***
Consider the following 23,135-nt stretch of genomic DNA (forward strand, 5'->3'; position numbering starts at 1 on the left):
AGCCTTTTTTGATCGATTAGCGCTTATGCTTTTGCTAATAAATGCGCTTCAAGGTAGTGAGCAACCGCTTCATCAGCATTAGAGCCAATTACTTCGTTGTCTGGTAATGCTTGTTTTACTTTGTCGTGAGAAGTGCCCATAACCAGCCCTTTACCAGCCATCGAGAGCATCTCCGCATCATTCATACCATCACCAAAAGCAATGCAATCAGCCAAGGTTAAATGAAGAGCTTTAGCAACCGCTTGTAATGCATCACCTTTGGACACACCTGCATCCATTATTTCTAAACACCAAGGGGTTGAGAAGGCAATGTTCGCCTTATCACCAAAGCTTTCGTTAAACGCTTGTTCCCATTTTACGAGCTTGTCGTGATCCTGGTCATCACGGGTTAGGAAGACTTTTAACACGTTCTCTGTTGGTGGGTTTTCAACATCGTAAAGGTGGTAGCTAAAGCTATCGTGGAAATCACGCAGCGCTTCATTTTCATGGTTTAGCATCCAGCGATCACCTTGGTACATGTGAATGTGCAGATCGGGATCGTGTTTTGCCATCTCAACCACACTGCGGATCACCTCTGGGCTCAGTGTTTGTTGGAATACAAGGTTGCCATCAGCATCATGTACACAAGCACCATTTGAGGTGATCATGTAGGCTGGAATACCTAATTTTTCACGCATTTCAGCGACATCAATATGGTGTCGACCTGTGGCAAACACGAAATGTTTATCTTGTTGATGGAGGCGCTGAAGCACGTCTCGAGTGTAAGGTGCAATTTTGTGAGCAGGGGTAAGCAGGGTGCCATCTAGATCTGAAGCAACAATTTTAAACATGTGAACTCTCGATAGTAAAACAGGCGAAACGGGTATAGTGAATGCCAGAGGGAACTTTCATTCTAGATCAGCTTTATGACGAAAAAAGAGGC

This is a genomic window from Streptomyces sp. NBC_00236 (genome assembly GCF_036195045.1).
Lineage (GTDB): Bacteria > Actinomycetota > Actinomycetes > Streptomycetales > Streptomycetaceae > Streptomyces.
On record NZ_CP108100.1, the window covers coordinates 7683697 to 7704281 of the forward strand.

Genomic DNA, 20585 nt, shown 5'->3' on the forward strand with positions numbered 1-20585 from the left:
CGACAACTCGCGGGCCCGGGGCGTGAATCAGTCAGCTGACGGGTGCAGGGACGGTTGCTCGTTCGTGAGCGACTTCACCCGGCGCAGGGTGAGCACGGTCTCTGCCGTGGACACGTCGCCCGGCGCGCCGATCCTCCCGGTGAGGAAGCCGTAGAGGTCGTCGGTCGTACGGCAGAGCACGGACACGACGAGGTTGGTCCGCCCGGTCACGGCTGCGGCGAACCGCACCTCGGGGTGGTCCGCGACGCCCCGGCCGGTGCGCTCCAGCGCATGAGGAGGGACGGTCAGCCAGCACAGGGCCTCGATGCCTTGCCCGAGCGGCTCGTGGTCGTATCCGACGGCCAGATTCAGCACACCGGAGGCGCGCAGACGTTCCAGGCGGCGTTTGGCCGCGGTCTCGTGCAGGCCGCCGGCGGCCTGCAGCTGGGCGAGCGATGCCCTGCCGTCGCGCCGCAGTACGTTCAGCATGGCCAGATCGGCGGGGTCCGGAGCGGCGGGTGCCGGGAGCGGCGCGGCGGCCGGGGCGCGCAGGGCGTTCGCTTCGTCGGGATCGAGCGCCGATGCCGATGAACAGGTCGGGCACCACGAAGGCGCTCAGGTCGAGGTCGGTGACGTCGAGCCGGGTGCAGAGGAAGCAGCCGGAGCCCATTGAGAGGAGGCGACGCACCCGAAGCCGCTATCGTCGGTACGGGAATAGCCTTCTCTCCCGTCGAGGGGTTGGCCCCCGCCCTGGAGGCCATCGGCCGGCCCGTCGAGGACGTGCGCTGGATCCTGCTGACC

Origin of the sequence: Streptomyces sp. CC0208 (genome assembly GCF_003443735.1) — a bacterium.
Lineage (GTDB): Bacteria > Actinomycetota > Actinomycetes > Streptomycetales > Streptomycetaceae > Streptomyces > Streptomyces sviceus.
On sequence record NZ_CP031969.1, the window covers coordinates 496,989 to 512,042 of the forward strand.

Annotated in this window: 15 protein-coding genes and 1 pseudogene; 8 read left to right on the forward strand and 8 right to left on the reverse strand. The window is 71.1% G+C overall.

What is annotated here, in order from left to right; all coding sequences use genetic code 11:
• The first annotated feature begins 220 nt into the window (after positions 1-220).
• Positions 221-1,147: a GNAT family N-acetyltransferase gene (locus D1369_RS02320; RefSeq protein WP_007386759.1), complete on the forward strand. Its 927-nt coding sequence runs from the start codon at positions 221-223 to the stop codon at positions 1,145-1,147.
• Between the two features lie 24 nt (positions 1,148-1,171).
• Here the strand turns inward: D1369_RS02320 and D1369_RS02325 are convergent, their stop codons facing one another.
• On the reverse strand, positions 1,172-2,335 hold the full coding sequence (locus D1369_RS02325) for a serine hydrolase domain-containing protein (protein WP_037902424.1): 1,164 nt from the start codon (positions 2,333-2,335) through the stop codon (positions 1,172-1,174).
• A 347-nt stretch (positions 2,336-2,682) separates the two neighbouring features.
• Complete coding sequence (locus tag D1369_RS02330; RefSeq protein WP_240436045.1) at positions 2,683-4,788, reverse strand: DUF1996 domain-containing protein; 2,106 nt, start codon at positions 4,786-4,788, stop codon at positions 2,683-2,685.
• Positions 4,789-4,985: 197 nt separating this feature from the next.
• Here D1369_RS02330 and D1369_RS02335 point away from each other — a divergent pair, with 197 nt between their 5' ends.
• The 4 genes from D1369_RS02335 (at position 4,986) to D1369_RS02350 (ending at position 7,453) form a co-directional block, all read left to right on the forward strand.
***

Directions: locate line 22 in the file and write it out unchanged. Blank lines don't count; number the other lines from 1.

• The 4 genes from D1369_RS02335 (at position 4,986) to D1369_RS02350 (ending at position 7,453) form a co-directional block, all read left to right on the forward strand.